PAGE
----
Brewers have had to pass these costs along. We have had to raise our price for Loose Cannon, which has a high amount of hops, about $1.20 a case in January. I think most brewers, if they haven't already done so, will fold the price increase in from now until May. What caused the shortage in hops and malts?
Some of it, especially for malt, is that American farmers have been planting more corn that they can sell to ethanol plants. The biggest contributors have been poor harvests in Europe two years in a row. There has also been increased demand for malt and hops for China and India, and there is only so much product to go around.
My suspicion is that the price of malt will mitigate if Europe has a good harvest this year. But hop prices are going to be difficult for two to four years. Speaking of the rising price of beer, you recently testified in the Maryland General Assembly against proposals to raise the tax on beer. What are your objections?
They are talking about an excise tax, which is regressive form of taxation. Not a whole lot of things - gasoline, liquor and cigarettes - get subjected to excise taxes. Such a tax gets passed along four times, from the manufacturer to the wholesaler to the retailer to the consumer.
It is easy for the state to overlook that already we are subjected to a federal excise tax. There already is a huge amount of tax on a six-pack of beer, a bottle of wine, a bottle of booze.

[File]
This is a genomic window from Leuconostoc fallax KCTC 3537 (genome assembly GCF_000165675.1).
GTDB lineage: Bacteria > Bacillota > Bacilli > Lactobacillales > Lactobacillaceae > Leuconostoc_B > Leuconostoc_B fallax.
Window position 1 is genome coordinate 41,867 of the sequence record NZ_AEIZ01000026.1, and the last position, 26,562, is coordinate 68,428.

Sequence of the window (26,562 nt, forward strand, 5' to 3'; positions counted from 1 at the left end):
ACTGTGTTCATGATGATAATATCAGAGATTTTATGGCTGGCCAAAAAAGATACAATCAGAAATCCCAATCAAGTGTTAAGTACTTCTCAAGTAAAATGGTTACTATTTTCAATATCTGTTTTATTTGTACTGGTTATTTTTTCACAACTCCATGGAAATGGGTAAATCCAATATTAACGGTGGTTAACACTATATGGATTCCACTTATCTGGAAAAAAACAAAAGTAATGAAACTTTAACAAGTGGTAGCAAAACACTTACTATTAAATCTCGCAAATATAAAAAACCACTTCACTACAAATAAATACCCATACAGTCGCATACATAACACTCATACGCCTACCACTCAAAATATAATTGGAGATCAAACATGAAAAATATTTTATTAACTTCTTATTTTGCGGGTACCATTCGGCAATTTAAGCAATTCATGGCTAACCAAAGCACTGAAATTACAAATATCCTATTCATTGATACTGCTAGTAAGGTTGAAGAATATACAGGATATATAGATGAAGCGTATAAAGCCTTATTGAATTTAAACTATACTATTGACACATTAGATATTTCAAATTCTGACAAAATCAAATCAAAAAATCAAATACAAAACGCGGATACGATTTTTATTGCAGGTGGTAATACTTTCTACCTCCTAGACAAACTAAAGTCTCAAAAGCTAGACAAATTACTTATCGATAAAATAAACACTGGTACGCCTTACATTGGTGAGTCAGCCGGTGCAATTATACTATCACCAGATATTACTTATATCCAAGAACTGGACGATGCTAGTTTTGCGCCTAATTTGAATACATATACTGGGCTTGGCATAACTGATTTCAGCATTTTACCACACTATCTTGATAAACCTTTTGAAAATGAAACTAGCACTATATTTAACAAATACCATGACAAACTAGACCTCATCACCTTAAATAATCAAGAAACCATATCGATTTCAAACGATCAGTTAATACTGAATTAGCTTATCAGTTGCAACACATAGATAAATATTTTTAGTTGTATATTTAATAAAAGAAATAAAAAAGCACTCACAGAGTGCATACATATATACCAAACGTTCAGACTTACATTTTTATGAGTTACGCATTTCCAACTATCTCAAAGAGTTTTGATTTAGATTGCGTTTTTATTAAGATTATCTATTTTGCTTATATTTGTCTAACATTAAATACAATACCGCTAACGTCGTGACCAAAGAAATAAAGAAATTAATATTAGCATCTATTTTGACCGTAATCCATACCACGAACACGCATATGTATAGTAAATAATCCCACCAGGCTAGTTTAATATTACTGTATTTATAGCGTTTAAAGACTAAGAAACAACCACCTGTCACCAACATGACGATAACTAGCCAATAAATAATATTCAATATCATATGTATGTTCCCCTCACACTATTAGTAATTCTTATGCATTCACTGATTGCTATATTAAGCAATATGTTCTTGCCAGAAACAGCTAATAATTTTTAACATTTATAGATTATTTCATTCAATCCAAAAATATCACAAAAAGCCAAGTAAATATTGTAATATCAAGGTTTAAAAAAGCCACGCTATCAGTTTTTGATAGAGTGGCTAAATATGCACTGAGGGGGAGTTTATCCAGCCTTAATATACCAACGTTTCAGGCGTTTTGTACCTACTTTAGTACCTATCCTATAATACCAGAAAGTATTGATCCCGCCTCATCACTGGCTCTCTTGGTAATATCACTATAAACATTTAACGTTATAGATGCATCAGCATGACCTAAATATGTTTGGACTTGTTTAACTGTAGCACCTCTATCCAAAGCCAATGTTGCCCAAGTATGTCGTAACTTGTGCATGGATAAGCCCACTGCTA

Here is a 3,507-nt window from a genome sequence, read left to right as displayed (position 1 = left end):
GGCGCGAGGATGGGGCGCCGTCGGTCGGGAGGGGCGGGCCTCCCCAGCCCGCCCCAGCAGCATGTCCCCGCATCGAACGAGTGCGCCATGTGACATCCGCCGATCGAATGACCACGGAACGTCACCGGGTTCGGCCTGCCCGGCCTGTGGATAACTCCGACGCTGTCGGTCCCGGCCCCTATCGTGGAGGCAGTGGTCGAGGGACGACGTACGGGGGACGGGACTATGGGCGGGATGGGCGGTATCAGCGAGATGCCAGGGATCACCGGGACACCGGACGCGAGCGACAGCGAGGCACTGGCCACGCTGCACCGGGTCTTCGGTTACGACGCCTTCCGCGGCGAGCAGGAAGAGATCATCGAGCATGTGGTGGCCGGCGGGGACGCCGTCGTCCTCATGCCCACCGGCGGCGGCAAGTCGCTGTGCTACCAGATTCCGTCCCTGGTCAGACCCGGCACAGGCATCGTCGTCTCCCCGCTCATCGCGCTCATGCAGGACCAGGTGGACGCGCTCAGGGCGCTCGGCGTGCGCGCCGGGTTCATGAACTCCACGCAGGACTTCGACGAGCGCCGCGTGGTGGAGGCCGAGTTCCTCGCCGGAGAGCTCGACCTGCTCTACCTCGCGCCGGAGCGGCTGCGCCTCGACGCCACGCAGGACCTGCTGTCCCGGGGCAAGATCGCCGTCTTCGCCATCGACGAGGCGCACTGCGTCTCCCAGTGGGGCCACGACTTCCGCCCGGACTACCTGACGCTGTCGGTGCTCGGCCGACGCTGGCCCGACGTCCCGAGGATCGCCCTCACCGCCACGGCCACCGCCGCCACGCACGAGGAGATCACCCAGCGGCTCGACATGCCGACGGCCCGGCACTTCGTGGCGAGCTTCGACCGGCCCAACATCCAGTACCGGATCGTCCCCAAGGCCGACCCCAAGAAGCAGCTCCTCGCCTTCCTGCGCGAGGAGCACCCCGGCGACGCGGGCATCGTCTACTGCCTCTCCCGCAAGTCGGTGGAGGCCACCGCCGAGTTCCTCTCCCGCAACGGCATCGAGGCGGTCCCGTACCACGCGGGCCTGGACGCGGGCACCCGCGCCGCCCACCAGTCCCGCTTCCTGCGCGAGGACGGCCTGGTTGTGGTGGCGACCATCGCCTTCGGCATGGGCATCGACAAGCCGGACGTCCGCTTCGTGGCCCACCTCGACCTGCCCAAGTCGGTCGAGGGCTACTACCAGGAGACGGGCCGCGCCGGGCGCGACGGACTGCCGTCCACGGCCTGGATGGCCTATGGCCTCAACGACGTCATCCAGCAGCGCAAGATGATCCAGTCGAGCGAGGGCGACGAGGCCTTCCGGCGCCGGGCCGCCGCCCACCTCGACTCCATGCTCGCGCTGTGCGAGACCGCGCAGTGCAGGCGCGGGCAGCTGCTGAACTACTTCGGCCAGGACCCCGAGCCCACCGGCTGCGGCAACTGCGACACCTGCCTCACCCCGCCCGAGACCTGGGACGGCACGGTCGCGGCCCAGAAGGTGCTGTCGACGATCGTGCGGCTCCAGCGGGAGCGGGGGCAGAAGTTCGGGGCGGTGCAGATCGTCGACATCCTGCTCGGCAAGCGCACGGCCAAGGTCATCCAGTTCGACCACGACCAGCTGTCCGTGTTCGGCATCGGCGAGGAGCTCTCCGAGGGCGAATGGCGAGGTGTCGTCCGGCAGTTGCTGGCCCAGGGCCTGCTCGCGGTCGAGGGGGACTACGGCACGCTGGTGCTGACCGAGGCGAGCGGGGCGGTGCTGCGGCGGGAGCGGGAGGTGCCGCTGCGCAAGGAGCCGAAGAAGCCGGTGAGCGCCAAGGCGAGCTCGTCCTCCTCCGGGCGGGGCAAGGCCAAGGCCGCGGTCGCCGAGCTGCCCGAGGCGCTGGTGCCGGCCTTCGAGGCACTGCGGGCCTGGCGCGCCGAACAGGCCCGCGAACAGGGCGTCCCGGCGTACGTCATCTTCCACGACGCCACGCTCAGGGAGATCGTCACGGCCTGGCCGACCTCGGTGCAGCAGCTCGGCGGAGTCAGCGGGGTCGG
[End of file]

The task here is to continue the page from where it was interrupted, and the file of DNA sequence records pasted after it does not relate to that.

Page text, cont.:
Maryland brewers have recently been hit by two very negative economic blows: a huge increase in the cost of raw materials and a 20 percent increase in sales tax. We don't want to be hit by a third. Where do you stand on the idea of changing Maryland's three-tier alcohol distribution system, which prohibits shipping product directly to consumer?
I don't favor changing it. The system we have now is seriously flawed, but it is the best we have. It is the devil we know. One of the reasons we have a variety of beers and wines sold in Maryland stores is that wholesalers are willing to handle them, to be the conduit.
Also, I fear that if we change the system, there will be unintended consequences. My fear is that without wholesalers, large manufacturers would form alliances with large retailers and little guys, like me, would get squeezed out.
Already, just getting dock time at the large chain stores - time on the loading dock for your truck to unload - is difficult. If you were not a Gallo or a Budweiser, I fear your brands would not see the light of day.
As for shipping wine directly to the consumer, it might make some economic sense to pay $40 to ship a case of $400 wine to your home. But paying $40 to ship a $40 case of beer does not. You are among a number of craft brewers scheduled to appear at a festival May 16-17 at the Andrew Mellon Auditorium in Washington discussing food and beer. There seems to be a growing number of these festivals. Why?
Going to a beer or wine festival now seems to be a new form of weekend recreation for people. Unlike the early festivals, now they offer an entire afternoon of entertainment. There is music. There are vendors. There is the chance to sample many products.
For small producers, a festival is a way of guerrilla marketing, of getting people to try your product. For people going to the festival, it is fun. What do you drink with your meal, beer or wine?
It depends on what is for supper. There are plenty of dishes that taste better with wine.
But there are also a bunch of foods - barbecue, Thai food and pizza - that you could enjoy with a big zinfandel, but they taste better with beer.